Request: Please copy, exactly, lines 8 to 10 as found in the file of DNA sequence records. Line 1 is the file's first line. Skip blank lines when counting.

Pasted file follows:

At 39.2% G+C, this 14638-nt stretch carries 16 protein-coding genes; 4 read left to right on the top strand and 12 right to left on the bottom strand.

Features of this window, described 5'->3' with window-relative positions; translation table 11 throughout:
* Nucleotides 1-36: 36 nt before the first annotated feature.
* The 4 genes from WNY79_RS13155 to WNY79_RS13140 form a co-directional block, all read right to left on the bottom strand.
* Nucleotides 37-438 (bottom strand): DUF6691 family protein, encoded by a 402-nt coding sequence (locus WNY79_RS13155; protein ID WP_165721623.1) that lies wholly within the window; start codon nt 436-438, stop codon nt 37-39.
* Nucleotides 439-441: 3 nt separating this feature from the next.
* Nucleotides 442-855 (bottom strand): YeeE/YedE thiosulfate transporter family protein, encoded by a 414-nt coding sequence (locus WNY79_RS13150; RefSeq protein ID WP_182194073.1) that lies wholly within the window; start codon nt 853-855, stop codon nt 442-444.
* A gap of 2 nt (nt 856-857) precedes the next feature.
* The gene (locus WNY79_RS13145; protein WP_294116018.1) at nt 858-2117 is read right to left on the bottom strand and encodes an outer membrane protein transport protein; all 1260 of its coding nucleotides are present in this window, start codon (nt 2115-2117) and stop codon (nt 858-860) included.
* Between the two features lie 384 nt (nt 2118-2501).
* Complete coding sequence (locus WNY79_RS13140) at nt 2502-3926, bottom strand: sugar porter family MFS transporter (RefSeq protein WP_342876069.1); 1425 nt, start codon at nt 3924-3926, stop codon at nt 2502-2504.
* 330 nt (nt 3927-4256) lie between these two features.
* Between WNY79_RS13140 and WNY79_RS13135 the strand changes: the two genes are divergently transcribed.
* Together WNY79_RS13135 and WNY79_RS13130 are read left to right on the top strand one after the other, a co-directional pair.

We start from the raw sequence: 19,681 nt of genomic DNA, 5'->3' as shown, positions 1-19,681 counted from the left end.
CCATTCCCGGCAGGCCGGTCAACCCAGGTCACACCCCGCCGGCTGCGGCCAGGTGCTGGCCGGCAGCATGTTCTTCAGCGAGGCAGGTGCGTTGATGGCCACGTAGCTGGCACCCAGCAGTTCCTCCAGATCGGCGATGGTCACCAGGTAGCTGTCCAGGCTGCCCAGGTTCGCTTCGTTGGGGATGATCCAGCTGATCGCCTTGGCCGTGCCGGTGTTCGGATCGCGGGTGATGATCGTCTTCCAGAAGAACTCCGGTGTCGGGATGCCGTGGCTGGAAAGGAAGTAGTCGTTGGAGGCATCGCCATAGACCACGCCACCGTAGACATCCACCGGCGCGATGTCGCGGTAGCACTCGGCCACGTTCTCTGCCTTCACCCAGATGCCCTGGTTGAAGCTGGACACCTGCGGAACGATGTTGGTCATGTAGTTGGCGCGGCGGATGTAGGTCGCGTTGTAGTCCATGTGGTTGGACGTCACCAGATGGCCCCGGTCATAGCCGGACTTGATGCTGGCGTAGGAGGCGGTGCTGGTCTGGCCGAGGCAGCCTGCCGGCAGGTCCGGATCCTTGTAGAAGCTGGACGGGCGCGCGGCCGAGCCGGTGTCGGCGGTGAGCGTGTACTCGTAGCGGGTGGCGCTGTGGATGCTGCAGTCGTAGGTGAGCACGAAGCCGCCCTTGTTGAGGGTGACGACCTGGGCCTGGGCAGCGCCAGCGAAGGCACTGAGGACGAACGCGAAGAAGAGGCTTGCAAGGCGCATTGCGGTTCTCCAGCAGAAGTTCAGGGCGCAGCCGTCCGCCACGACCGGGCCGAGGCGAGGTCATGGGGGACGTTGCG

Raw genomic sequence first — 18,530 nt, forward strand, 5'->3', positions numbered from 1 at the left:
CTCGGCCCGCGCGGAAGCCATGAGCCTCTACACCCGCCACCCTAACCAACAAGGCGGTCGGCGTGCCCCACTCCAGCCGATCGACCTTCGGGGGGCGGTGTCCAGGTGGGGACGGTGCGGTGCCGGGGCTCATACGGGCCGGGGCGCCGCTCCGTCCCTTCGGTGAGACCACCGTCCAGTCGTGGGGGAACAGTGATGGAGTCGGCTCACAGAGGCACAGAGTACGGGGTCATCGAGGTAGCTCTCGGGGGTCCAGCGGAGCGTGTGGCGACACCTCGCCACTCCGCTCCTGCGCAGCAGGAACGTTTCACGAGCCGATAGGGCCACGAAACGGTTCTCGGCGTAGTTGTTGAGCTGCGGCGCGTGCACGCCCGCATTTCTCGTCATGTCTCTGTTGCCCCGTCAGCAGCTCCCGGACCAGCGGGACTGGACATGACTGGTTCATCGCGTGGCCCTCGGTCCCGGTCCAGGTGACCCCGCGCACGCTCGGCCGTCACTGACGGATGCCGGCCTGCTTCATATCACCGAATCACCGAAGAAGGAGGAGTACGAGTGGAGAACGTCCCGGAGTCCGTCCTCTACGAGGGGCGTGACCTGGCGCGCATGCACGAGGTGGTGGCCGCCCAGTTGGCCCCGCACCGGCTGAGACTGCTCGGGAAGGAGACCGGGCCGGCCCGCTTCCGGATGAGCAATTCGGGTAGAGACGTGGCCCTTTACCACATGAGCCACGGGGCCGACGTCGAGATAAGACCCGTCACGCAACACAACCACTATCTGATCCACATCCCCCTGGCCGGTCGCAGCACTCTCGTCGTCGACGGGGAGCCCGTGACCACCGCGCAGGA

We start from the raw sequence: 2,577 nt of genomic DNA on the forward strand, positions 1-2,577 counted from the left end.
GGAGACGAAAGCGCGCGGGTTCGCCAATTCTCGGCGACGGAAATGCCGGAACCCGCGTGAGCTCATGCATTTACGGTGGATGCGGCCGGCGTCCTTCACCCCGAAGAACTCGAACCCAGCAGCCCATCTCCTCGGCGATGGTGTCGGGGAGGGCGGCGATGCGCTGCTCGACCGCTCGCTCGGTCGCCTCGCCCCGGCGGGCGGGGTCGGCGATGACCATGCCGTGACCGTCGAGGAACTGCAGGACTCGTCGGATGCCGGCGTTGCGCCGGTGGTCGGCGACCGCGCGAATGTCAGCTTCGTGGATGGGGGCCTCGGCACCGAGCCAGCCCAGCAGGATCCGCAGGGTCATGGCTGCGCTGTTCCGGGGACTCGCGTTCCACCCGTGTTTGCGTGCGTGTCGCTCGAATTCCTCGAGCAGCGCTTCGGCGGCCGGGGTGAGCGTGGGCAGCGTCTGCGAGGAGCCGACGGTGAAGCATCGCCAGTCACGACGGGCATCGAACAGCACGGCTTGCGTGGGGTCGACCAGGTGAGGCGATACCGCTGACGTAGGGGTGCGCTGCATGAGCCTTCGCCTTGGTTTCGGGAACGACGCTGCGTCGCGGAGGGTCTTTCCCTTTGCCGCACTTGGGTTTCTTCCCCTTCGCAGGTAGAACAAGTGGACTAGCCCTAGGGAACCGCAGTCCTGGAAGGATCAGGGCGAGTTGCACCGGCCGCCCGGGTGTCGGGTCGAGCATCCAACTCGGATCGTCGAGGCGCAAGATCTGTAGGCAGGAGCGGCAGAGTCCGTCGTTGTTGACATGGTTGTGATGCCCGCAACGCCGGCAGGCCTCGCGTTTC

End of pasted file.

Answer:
* A gap of 2 nt (nt 856-857) precedes the next feature.
* The gene (locus WNY79_RS13145; protein WP_294116018.1) at nt 858-2117 is read right to left on the bottom strand and encodes an outer membrane protein transport protein; all 1260 of its coding nucleotides are present in this window, start codon (nt 2115-2117) and stop codon (nt 858-860) included.
* Between the two features lie 384 nt (nt 2118-2501).